Analysis after the Judiciary Committee impeachment hearing
Harvard Law School professor Noah Feldman, Stanford Law School professor Pamela Karlan, University of North Carolina Law School professor Michael Gerhardt and George Washington University Law School professor Jonathan Turley are sworn in before testifying during a hearing before the House Judiciary Committee on Dec. 4, 2019.Alex Brandon / AP
Breaking News Emails
Get breaking news alerts and special reports. The news and stories that matter, delivered weekday mornings.
The House Judiciary Committee kicked off its first hearing of the impeachment inquiry on Wednesday with an exploration of the constitutional grounds for impeachment, including what constitutes bribery, high crimes and misdemeanors and whether President Donald Trump's actions meet those definitions.
The witnesses included Harvard law professor Noah Feldman; Stanford law professor Pamela Karlan; University of North Carolina law professor Michael Gerhardt; and George Washington University law professor Jonathan Turley. The first three witnesses were asked to testify by the committee's Democrats, and Turley was called by the panel's Republican members.
Judiciary hearing resumes after breaking for floor votes
The Judiciary Committee hearing resumed at about 2:42 p.m. following House votes. There are no additional floor votes Wednesday. Thirty-eight more members are expected to ask questions, which means the hearing is expected to continue for another three to three and a half hours.
Share this -
10d ago / 7:37 PM UTC
ANALYSIS: Democrats' witnesses did what the lawmakers hoped they would
In what amounted to the first half of the House Judiciary Committee's impeachment hearing Wednesday, three of the legal scholars called by Democrats argued that Congress has a duty to impeach the president.
"If you don't impeach a president who has done what this president has done … then what you're saying is that it's fine to go ahead and do this again," Stanford Law Professor Pamela Karlan testified. "It's your responsibility to make sure that all Americans get to vote in a free and fair election next November.”
They did what Democrats on the committee needed them to do.
Whether Democratic lawmakers can figure out how to amplify their testimony effectively to persuade more of the public that Trump presents a clear and present risk to the republic remains to be seen.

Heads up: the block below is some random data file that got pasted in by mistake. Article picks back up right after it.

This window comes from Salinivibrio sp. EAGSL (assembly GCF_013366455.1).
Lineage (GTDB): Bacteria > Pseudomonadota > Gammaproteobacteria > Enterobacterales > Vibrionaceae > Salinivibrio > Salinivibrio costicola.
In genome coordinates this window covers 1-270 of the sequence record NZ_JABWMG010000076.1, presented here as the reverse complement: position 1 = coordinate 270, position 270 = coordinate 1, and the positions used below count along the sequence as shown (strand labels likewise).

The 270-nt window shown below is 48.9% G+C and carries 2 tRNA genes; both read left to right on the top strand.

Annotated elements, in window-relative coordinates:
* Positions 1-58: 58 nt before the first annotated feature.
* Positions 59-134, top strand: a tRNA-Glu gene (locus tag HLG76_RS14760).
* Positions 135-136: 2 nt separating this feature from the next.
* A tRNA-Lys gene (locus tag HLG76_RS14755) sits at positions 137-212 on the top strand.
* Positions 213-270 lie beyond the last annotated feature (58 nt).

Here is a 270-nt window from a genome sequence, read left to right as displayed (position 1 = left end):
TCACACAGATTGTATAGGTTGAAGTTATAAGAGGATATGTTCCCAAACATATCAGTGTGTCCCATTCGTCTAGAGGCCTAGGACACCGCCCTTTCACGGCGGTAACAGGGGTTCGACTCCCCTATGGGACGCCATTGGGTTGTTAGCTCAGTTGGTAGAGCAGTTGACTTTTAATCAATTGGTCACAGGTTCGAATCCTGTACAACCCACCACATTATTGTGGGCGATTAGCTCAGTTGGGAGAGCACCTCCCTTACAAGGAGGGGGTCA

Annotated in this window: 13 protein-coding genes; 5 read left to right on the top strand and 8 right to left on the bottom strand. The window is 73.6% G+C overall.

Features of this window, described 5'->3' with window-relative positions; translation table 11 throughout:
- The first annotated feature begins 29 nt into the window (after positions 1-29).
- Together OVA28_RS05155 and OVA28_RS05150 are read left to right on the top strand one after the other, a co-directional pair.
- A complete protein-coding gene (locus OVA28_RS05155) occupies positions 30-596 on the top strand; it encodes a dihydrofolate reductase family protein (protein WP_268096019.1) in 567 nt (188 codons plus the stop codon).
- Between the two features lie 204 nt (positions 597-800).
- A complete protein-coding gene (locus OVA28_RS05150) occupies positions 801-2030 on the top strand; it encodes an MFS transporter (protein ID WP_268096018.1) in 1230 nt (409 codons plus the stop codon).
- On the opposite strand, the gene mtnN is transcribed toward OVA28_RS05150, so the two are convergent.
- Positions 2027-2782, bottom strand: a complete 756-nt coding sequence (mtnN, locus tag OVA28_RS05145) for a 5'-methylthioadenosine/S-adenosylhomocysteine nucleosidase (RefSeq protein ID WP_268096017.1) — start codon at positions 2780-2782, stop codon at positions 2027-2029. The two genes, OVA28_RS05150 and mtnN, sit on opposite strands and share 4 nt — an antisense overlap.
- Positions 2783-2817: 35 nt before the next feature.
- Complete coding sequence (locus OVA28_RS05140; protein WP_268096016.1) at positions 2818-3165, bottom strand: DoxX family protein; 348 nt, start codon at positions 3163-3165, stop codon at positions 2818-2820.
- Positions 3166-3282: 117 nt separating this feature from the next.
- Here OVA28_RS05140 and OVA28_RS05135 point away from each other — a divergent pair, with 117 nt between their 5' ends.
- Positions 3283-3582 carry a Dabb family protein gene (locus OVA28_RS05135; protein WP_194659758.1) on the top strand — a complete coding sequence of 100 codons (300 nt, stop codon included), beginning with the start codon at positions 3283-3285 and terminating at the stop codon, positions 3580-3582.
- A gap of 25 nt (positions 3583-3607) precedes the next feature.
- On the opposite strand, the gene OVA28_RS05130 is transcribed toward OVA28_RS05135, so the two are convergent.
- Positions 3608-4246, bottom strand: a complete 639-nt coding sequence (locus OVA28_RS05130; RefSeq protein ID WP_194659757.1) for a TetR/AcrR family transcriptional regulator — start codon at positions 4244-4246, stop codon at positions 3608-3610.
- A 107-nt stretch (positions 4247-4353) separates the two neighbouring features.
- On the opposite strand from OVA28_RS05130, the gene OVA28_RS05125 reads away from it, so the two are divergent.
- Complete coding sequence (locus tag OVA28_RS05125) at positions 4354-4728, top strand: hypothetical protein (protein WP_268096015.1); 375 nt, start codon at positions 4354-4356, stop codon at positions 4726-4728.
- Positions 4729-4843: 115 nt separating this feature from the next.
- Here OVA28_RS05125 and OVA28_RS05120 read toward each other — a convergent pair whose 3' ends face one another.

Together, the trio contended that Trump was acting like a monarch, engaging in conduct that amounts to a buffet of impeachable offenses. They explained why each of Trump's separate acts amounts to an impeachable offense — freezing aid to Ukraine, pursuing investigations into a political rival and blocking Congress' investigation among them — and why they have concluded that the president met the Constitution’s standard for bribery by conditioning the money for Ukraine on the announcement of the probes.
They based their conclusions on the idea that he abused his powers as president in exactly the ways the framers of the Constitution envisioned when they gave Congress the power to impeach a president and remove him from office.
Republicans countered with Jonathan Turley, a law professor at George Washington University, who testified that he had not seen "clear and convincing" evidence that the president had committed a crime, that the inquiry has been rushed, and that a crime should be at the heart of any impeachment of a president — both arguments that dovetail with Trump's defense and that of House Republicans but are not standards contained in the Constitution.
“There’s so much rage over reason” said Prof. Turley&he’s right. In this country you’re innocent until proven guilty,unless you’re @realdonaldtrump in a Dem-controlled House.This sham is wrong. POTUS did nothing wrong &the dems know it-they are trying to stop another win in 2020.